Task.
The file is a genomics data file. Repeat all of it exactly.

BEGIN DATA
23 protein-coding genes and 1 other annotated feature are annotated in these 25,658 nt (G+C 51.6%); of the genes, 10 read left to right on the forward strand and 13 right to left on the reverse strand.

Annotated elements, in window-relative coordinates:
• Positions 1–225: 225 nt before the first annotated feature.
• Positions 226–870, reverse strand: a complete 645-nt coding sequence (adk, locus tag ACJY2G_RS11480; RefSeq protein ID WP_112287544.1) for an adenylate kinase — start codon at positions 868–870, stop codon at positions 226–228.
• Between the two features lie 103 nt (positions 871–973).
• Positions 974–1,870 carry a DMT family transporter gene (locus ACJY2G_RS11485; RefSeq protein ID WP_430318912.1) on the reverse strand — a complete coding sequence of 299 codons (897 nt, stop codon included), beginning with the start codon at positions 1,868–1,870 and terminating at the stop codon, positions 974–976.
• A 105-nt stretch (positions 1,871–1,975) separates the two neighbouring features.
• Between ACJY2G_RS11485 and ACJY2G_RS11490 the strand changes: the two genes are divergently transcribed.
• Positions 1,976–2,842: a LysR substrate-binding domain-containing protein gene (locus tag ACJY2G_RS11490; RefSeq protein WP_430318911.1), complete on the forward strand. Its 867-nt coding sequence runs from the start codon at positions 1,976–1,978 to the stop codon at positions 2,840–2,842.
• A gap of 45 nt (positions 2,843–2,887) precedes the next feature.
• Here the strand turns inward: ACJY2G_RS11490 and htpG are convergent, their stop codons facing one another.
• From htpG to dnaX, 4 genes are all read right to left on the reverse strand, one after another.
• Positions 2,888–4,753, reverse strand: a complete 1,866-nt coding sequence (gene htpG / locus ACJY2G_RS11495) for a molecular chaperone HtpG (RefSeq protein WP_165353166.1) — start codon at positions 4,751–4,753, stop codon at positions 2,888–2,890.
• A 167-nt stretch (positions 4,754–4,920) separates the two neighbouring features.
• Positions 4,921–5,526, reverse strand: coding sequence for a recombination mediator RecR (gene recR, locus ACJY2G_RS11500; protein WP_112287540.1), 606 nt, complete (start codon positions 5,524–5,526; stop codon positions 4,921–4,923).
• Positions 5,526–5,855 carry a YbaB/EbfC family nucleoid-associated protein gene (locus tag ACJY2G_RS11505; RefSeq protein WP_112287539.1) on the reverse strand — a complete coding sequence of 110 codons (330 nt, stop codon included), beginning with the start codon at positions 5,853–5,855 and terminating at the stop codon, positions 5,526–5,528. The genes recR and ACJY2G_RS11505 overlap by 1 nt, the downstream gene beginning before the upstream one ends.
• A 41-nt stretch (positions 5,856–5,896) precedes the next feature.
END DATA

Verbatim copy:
23 protein-coding genes and 1 other annotated feature are annotated in these 25,658 nt (G+C 51.6%); of the genes, 10 read left to right on the forward strand and 13 right to left on the reverse strand.

Annotated elements, in window-relative coordinates:
• Positions 1–225: 225 nt before the first annotated feature.
• Positions 226–870, reverse strand: a complete 645-nt coding sequence (adk, locus tag ACJY2G_RS11480; RefSeq protein ID WP_112287544.1) for an adenylate kinase — start codon at positions 868–870, stop codon at positions 226–228.
• Between the two features lie 103 nt (positions 871–973).
• Positions 974–1,870 carry a DMT family transporter gene (locus ACJY2G_RS11485; RefSeq protein ID WP_430318912.1) on the reverse strand — a complete coding sequence of 299 codons (897 nt, stop codon included), beginning with the start codon at positions 1,868–1,870 and terminating at the stop codon, positions 974–976.
• A 105-nt stretch (positions 1,871–1,975) separates the two neighbouring features.
• Between ACJY2G_RS11485 and ACJY2G_RS11490 the strand changes: the two genes are divergently transcribed.
• Positions 1,976–2,842: a LysR substrate-binding domain-containing protein gene (locus tag ACJY2G_RS11490; RefSeq protein WP_430318911.1), complete on the forward strand. Its 867-nt coding sequence runs from the start codon at positions 1,976–1,978 to the stop codon at positions 2,840–2,842.
• A gap of 45 nt (positions 2,843–2,887) precedes the next feature.
• Here the strand turns inward: ACJY2G_RS11490 and htpG are convergent, their stop codons facing one another.
• From htpG to dnaX, 4 genes are all read right to left on the reverse strand, one after another.
• Positions 2,888–4,753, reverse strand: a complete 1,866-nt coding sequence (gene htpG / locus ACJY2G_RS11495) for a molecular chaperone HtpG (RefSeq protein WP_165353166.1) — start codon at positions 4,751–4,753, stop codon at positions 2,888–2,890.
• A 167-nt stretch (positions 4,754–4,920) separates the two neighbouring features.
• Positions 4,921–5,526, reverse strand: coding sequence for a recombination mediator RecR (gene recR, locus ACJY2G_RS11500; protein WP_112287540.1), 606 nt, complete (start codon positions 5,524–5,526; stop codon positions 4,921–4,923).
• Positions 5,526–5,855 carry a YbaB/EbfC family nucleoid-associated protein gene (locus tag ACJY2G_RS11505; RefSeq protein WP_112287539.1) on the reverse strand — a complete coding sequence of 110 codons (330 nt, stop codon included), beginning with the start codon at positions 5,853–5,855 and terminating at the stop codon, positions 5,526–5,528. The genes recR and ACJY2G_RS11505 overlap by 1 nt, the downstream gene beginning before the upstream one ends.
• A 41-nt stretch (positions 5,856–5,896) precedes the next feature.